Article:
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Nov 9, 2011
Stephanie L

A Case For Hydrogen Fuel Cell Cars

Hydrogen Fuel Cell Cars

Fuel cell cars have the potential to reduce the demand for foreign oil and lower the harmful effects it has on our climate. These cars run on hydrogen rather than gas and their exhaust doesn’t put out any harmful fumes, just water and heat. A lot of challenges will have to be overcome before these vehicles can compete with hybrids and regular gasoline vehicles, but the benefits of this technology could be very substantial to our environment and everyone living in it.

Conventional vehicles produce a significant amount of air pollutants that contribute to smog and other harmful particles in the US. The hydrogen is produced by fossil fuels resulting in some pollutants, but much less than other vehicles. However, since hydrogen can also come from domestic sources such as natural gas, coal and water, fuel cell cars would decrease the demand for foreign oil. This would make our economy less dependent on oil transport from other countries and we would be less vulnerable to price shocks from the increasingly volatile oil market.

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Nov 7, 2011
Peter C Sessler

Comparing Hybrid Cars to Traditional Ones

Comparing Hybrid Cars to Traditional Ones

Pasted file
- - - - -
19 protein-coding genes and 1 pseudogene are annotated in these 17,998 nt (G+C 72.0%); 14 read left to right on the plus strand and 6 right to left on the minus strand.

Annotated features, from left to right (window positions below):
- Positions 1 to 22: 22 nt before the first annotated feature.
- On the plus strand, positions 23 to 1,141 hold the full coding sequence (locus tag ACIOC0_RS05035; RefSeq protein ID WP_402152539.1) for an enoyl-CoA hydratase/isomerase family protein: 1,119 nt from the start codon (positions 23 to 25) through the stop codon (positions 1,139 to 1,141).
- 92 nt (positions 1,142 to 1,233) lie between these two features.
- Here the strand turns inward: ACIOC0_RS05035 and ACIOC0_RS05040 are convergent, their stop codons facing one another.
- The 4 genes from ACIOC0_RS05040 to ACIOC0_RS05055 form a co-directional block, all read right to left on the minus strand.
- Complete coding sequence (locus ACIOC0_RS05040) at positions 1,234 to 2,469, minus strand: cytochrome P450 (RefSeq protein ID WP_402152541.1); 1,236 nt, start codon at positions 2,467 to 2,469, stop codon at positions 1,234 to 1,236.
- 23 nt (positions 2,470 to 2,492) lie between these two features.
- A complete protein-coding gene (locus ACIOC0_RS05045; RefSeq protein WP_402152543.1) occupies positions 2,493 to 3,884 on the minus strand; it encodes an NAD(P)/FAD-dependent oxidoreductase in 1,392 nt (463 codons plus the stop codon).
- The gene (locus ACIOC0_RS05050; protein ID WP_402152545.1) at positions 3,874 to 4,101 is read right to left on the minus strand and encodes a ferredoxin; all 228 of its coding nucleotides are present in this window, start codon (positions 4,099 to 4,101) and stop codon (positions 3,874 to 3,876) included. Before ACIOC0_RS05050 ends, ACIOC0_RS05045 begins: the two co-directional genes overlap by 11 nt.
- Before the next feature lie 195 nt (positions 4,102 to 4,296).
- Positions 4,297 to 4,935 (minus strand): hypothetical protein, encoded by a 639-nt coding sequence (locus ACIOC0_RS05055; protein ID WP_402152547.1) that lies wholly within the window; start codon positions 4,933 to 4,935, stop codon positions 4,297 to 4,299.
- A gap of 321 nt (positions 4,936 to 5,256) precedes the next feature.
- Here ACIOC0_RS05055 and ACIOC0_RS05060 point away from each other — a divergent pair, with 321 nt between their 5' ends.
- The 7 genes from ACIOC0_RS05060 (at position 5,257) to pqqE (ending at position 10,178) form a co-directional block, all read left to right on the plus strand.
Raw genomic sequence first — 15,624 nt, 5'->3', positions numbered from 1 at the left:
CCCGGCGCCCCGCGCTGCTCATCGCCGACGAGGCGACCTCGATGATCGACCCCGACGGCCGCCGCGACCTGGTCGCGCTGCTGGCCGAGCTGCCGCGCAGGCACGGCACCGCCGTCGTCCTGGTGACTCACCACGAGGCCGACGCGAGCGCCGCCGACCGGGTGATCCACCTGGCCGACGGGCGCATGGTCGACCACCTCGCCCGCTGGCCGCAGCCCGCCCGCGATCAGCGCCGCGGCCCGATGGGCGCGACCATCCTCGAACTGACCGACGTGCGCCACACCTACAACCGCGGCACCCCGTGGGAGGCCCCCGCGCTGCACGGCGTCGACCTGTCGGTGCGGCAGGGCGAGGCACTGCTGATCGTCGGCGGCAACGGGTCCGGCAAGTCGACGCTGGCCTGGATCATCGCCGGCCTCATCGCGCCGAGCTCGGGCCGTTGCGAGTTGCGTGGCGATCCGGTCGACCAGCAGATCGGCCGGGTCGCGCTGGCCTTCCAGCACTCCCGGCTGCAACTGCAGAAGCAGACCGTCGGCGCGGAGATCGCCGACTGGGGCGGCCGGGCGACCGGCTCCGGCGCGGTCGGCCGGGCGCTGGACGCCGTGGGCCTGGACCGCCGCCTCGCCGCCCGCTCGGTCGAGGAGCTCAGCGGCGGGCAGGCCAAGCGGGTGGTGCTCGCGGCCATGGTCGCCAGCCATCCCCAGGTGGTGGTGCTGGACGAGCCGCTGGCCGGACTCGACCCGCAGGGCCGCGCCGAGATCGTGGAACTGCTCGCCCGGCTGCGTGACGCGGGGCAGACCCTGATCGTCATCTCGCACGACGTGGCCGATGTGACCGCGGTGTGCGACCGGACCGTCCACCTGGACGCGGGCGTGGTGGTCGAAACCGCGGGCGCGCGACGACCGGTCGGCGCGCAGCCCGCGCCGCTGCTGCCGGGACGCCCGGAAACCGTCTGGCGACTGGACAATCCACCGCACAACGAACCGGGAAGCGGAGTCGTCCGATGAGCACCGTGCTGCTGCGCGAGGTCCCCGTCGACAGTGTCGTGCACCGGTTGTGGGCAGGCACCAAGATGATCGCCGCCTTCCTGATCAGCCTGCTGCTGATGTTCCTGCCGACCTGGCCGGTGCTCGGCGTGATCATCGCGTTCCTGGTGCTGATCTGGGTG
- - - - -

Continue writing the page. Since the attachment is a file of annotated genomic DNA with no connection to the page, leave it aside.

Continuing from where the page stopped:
No doubt about it, gas prices are inching their way up and consumers are trying to save – even if the savings are small. Consumers are now evaluating whether they should make the plunge to hybrid cars, especially as the Green Movement expands. They are finding out that hybrid cars can cost less over the long haul – something that has not been true in the past.

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Nov 2, 2011
Dave Walter

KBB’s Mitsubishi i Review

Although the i won’t be available in the US until next year, writers from Kelley Blue Book were able to test drive Mitsubishi’s new EV in Japan.

Check out KBB’s video review…

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Nov 2, 2011
Dave Walter

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Nov 1, 2011
Dave Walter

Living with the Chevy Volt: 1,000 miles, 11 gallons and a lot of fun

A Chevy Volt owner shares his experience with his new Volt and compares it to driving a Toyota Prius. Via Auto Blog Green

The 2012 Chevy Volt you see above is a little different from those that have been poked, photographed, and test driven on this page in the past. First, this one is a little dusty, with 1,000 miles on its plug-in hybrid power train. This one is also a 2012, with some subtle changes from the 2011 version. However, the biggest difference between this Chevy Volt and others seen on this site is that this one is sitting in my driveway.